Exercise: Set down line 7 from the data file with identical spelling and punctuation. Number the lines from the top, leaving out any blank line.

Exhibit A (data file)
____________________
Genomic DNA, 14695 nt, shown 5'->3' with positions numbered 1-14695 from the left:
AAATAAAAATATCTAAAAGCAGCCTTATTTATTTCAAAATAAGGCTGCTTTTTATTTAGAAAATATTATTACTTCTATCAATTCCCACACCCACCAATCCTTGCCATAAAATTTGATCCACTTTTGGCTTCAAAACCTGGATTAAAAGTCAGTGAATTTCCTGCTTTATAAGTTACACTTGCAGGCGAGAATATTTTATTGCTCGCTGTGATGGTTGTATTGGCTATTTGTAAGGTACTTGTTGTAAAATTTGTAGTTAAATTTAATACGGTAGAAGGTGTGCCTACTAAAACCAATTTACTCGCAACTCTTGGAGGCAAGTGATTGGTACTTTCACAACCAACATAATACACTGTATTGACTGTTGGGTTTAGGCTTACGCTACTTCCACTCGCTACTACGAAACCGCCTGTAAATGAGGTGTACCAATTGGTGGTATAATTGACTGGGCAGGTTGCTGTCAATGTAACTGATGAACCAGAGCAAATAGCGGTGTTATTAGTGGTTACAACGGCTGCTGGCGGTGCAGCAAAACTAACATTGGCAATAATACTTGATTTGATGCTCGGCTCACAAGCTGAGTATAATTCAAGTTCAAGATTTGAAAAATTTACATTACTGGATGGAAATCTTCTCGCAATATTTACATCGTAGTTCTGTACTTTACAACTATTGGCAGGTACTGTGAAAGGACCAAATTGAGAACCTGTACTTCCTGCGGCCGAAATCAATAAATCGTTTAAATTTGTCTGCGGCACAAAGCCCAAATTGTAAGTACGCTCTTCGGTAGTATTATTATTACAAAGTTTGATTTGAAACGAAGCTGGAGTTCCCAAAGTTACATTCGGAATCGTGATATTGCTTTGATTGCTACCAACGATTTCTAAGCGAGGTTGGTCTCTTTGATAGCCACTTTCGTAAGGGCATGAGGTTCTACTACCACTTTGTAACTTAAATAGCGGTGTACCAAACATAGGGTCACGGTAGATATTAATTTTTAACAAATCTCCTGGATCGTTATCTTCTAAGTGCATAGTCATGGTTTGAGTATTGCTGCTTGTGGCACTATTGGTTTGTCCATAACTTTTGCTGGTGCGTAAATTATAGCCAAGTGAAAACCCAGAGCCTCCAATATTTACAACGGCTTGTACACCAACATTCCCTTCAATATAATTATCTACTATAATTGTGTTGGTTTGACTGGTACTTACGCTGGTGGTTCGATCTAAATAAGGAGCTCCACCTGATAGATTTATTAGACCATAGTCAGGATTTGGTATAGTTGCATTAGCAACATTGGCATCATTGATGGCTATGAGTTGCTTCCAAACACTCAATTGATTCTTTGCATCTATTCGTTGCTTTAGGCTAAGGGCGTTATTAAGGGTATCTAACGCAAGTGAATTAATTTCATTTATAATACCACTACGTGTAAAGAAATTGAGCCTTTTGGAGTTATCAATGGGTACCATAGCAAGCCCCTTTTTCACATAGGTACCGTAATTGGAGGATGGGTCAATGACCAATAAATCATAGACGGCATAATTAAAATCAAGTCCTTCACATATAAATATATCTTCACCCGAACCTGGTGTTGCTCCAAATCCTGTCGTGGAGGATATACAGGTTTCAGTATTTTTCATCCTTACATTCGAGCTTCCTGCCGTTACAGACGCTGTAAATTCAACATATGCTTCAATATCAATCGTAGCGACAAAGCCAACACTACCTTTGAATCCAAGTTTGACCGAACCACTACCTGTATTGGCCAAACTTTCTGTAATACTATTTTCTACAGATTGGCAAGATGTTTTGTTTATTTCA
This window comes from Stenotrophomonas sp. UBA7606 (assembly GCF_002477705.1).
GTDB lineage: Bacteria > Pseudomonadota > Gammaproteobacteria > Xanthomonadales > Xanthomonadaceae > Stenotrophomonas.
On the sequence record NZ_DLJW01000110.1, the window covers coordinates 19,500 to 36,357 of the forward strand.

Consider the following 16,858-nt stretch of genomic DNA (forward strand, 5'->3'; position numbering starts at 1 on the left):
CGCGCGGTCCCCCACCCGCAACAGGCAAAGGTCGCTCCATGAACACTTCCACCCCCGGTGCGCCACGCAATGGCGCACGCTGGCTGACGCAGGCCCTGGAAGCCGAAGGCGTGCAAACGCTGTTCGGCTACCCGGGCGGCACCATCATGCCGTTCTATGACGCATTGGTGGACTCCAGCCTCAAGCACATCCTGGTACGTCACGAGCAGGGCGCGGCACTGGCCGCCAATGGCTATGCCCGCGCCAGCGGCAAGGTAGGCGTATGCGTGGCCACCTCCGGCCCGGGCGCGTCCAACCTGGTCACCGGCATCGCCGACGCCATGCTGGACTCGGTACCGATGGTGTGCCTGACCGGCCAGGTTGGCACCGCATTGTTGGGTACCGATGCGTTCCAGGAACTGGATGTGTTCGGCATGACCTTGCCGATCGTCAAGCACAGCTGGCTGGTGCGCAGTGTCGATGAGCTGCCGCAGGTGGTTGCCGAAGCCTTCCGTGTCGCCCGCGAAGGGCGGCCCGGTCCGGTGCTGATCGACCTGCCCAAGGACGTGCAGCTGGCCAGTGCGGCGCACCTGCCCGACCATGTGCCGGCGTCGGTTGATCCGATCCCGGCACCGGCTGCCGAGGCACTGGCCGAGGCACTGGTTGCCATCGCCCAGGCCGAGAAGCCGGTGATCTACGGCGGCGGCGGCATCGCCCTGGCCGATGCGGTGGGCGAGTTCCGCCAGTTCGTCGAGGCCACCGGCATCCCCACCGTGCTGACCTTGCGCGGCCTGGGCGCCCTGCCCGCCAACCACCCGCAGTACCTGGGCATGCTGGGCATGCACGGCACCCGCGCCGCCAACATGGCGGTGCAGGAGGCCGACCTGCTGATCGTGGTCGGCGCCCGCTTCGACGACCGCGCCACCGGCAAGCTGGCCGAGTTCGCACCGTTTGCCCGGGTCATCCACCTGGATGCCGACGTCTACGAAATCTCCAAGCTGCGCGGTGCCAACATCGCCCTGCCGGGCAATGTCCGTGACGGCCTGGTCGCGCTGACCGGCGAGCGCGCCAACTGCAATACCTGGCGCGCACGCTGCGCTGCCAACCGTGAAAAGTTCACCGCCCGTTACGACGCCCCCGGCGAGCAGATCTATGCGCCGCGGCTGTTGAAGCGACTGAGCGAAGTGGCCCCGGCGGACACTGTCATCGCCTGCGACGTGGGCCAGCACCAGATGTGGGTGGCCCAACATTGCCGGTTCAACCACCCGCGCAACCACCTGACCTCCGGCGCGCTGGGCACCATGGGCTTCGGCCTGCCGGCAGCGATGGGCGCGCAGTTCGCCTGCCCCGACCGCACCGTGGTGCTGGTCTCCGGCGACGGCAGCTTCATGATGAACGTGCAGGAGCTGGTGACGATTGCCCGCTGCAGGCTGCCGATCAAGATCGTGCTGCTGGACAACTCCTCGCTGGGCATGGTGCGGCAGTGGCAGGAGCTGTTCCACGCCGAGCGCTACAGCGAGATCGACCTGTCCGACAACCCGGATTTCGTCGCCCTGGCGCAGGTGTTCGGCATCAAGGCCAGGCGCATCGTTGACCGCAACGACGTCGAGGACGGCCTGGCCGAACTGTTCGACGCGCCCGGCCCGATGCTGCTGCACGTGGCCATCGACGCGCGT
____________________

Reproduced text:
CGCGCGGTCCCCCACCCGCAACAGGCAAAGGTCGCTCCATGAACACTTCCACCCCCGGTGCGCCACGCAATGGCGCACGCTGGCTGACGCAGGCCCTGGAAGCCGAAGGCGTGCAAACGCTGTTCGGCTACCCGGGCGGCACCATCATGCCGTTCTATGACGCATTGGTGGACTCCAGCCTCAAGCACATCCTGGTACGTCACGAGCAGGGCGCGGCACTGGCCGCCAATGGCTATGCCCGCGCCAGCGGCAAGGTAGGCGTATGCGTGGCCACCTCCGGCCCGGGCGCGTCCAACCTGGTCACCGGCATCGCCGACGCCATGCTGGACTCGGTACCGATGGTGTGCCTGACCGGCCAGGTTGGCACCGCATTGTTGGGTACCGATGCGTTCCAGGAACTGGATGTGTTCGGCATGACCTTGCCGATCGTCAAGCACAGCTGGCTGGTGCGCAGTGTCGATGAGCTGCCGCAGGTGGTTGCCGAAGCCTTCCGTGTCGCCCGCGAAGGGCGGCCCGGTCCGGTGCTGATCGACCTGCCCAAGGACGTGCAGCTGGCCAGTGCGGCGCACCTGCCCGACCATGTGCCGGCGTCGGTTGATCCGATCCCGGCACCGGCTGCCGAGGCACTGGCCGAGGCACTGGTTGCCATCGCCCAGGCCGAGAAGCCGGTGATCTACGGCGGCGGCGGCATCGCCCTGGCCGATGCGGTGGGCGAGTTCCGCCAGTTCGTCGAGGCCACCGGCATCCCCACCGTGCTGACCTTGCGCGGCCTGGGCGCCCTGCCCGCCAACCACCCGCAGTACCTGGGCATGCTGGGCATGCACGGCACCCGCGCCGCCAACATGGCGGTGCAGGAGGCCGACCTGCTGATCGTGGTCGGCGCCCGCTTCGACGACCGCGCCACCGGCAAGCTGGCCGAGTTCGCACCGTTTGCCCGGGTCATCCACCTGGATGCCGACGTCTACGAAATCTCCAAGCTGCGCGGTGCCAACATCGCCCTGCCGGGCAATGTCCGTGACGGCCTGGTCGCGCTGACCGGCGAGCGCGCCAACTGCAATACCTGGCGCGCACGCTGCGCTGCCAACCGTGAAAAGTTCACCGCCCGTTACGACGCCCCCGGCGAGCAGATCTATGCGCCGCGGCTGTTGAAGCGACTGAGCGAAGTGGCCCCGGCGGACACTGTCATCGCCTGCGACGTGGGCCAGCACCAGATGTGGGTGGCCCAACATTGCCGGTTCAACCACCCGCGCAACCACCTGACCTCCGGCGCGCTGGGCACCATGGGCTTCGGCCTGCCGGCAGCGATGGGCGCGCAGTTCGCCTGCCCCGACCGCACCGTGGTGCTGGTCTCCGGCGACGGCAGCTTCATGATGAACGTGCAGGAGCTGGTGACGATTGCCCGCTGCAGGCTGCCGATCAAGATCGTGCTGCTGGACAACTCCTCGCTGGGCATGGTGCGGCAGTGGCAGGAGCTGTTCCACGCCGAGCGCTACAGCGAGATCGACCTGTCCGACAACCCGGATTTCGTCGCCCTGGCGCAGGTGTTCGGCATCAAGGCCAGGCGCATCGTTGACCGCAACGACGTCGAGGACGGCCTGGCCGAACTGTTCGACGCGCCCGGCCCGATGCTGCTGCACGTGGCCATCGACGCGCGT